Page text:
The bail out will take place simply to avoid that depression. But depressions have some salutary effects - the scoundrels go belly up, the weakest get purged. And, in the wake of the disaster, people demand strict regulation of the money lenders to keep their greed in check, and government spends money on the real economy to put people back to work.Ah yes - the many wonderful "salutary effects" of a depression. I especially love the really macho stuff about the "weakest getting purged." At the risk of providing Mr. Borosage with a clue, the "weakest" aren't the guys at Lehman who were pulling down eight figures a year until a couple of weeks ago and whose comeuppance so obviously thrills Mr. Borosage. The weakest among us are those on the economic margins. While a depression might not "purge" them, it will surely hit them hardest. They'll be the ones without jobs and without the means to heat their homes. Actually, those who are truly the weakest won't have homes to heat. But as Mr. Borosage would probably argue, you can't make a delicious omelet of government hyperactivity without breaking a few eggs. It's funny. Organizations like Campaign for America's Future are supposed to care about the weakest among us. Perhaps they do. But obviously they care a whole lot more about their political agenda and ambitions.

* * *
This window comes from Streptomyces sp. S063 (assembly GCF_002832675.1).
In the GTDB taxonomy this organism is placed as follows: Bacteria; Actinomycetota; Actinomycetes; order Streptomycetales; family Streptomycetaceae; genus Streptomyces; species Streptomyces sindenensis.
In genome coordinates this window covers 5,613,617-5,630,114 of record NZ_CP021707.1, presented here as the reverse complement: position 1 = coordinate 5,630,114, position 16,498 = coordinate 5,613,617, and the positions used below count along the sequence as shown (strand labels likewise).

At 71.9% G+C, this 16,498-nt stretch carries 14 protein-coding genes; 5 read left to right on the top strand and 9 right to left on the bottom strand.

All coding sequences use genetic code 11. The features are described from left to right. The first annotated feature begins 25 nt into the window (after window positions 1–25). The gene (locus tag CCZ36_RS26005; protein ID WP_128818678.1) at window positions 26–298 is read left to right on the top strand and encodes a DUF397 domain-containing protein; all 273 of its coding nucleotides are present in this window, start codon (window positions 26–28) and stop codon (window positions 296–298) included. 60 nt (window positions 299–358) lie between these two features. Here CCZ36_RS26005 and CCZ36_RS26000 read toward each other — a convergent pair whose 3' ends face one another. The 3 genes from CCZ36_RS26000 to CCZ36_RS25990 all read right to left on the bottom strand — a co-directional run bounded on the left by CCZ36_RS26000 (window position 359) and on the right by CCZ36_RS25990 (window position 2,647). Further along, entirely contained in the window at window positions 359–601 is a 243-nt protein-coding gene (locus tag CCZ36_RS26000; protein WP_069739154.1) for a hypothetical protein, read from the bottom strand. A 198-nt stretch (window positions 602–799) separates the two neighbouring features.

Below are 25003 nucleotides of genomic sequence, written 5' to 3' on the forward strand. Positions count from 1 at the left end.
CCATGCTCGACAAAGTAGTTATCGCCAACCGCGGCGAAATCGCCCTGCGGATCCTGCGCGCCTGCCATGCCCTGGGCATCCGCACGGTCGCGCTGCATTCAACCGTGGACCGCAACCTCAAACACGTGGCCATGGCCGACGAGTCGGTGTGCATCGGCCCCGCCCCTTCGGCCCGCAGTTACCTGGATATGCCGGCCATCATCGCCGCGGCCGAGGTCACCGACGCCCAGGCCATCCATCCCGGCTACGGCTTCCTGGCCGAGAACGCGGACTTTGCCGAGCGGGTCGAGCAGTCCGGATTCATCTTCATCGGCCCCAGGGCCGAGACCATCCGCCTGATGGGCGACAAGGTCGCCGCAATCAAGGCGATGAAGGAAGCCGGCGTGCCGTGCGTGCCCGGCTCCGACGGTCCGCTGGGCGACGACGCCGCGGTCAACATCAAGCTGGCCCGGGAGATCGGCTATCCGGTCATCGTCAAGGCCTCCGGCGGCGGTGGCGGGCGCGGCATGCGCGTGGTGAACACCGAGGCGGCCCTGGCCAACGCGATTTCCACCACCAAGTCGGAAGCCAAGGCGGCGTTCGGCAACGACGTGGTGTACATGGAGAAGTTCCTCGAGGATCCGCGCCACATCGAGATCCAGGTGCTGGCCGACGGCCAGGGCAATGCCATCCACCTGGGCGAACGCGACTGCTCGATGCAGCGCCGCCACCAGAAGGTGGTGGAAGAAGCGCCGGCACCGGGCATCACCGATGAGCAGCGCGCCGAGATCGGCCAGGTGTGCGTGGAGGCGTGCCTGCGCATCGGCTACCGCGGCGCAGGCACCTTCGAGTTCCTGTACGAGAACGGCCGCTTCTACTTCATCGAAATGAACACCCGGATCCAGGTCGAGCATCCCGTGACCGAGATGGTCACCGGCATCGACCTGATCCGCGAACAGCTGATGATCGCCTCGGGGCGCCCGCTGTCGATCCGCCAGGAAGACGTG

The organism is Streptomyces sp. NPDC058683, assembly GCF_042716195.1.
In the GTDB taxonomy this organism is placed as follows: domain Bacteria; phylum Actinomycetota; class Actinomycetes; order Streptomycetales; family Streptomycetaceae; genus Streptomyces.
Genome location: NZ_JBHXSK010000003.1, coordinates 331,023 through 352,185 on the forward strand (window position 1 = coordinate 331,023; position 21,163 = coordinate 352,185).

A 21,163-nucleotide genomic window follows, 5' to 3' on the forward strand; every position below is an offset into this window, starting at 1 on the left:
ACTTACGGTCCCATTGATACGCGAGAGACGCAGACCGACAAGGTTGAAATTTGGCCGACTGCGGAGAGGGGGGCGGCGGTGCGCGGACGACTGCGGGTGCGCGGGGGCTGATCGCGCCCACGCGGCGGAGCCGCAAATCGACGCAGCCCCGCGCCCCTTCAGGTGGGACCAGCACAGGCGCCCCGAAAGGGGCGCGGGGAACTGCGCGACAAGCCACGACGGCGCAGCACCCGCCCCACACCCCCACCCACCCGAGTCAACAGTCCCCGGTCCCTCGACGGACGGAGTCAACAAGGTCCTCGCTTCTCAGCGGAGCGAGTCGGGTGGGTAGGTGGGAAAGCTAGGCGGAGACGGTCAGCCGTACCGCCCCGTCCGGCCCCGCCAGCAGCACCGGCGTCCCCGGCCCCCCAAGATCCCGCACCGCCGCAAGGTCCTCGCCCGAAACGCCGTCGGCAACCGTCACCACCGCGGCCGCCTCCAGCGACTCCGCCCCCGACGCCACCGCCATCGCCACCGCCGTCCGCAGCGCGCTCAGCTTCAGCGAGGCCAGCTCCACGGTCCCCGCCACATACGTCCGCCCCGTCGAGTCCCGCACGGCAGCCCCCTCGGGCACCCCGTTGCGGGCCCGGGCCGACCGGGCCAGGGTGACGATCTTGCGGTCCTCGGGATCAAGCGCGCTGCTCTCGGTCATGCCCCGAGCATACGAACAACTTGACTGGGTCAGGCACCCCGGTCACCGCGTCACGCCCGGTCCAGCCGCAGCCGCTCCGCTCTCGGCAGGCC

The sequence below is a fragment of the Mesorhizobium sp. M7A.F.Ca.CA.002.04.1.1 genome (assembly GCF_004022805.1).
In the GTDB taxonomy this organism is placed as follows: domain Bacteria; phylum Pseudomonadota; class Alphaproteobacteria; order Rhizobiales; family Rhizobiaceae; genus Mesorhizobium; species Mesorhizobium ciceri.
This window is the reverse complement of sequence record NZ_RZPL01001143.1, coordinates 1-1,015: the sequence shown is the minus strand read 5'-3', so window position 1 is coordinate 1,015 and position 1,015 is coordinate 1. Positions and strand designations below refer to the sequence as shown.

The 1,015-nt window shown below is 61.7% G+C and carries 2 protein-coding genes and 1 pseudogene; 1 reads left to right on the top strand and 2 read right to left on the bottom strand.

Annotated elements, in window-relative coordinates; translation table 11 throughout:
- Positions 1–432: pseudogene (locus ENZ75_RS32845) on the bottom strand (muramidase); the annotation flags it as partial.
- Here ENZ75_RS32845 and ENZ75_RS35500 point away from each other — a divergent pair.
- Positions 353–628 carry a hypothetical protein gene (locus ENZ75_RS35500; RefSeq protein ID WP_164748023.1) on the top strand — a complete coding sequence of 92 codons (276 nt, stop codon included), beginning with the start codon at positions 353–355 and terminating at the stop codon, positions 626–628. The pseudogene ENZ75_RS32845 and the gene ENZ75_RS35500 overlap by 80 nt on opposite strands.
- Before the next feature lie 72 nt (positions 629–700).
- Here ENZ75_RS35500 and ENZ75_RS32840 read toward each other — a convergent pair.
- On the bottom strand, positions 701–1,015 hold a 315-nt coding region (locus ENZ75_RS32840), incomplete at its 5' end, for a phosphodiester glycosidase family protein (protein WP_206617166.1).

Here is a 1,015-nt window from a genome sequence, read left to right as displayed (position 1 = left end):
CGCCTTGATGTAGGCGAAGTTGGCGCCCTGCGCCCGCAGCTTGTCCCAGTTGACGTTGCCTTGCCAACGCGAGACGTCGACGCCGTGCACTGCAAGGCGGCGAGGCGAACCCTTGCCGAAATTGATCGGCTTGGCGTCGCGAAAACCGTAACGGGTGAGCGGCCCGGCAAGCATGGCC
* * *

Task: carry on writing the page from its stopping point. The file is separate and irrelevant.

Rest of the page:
Lefties Learning to Love a Depression
From Ezra Klein's blog comes this lovely"let them eat cake" gem from Robert Borosage, co-Director of the lefty activist group Campaign for America's Future: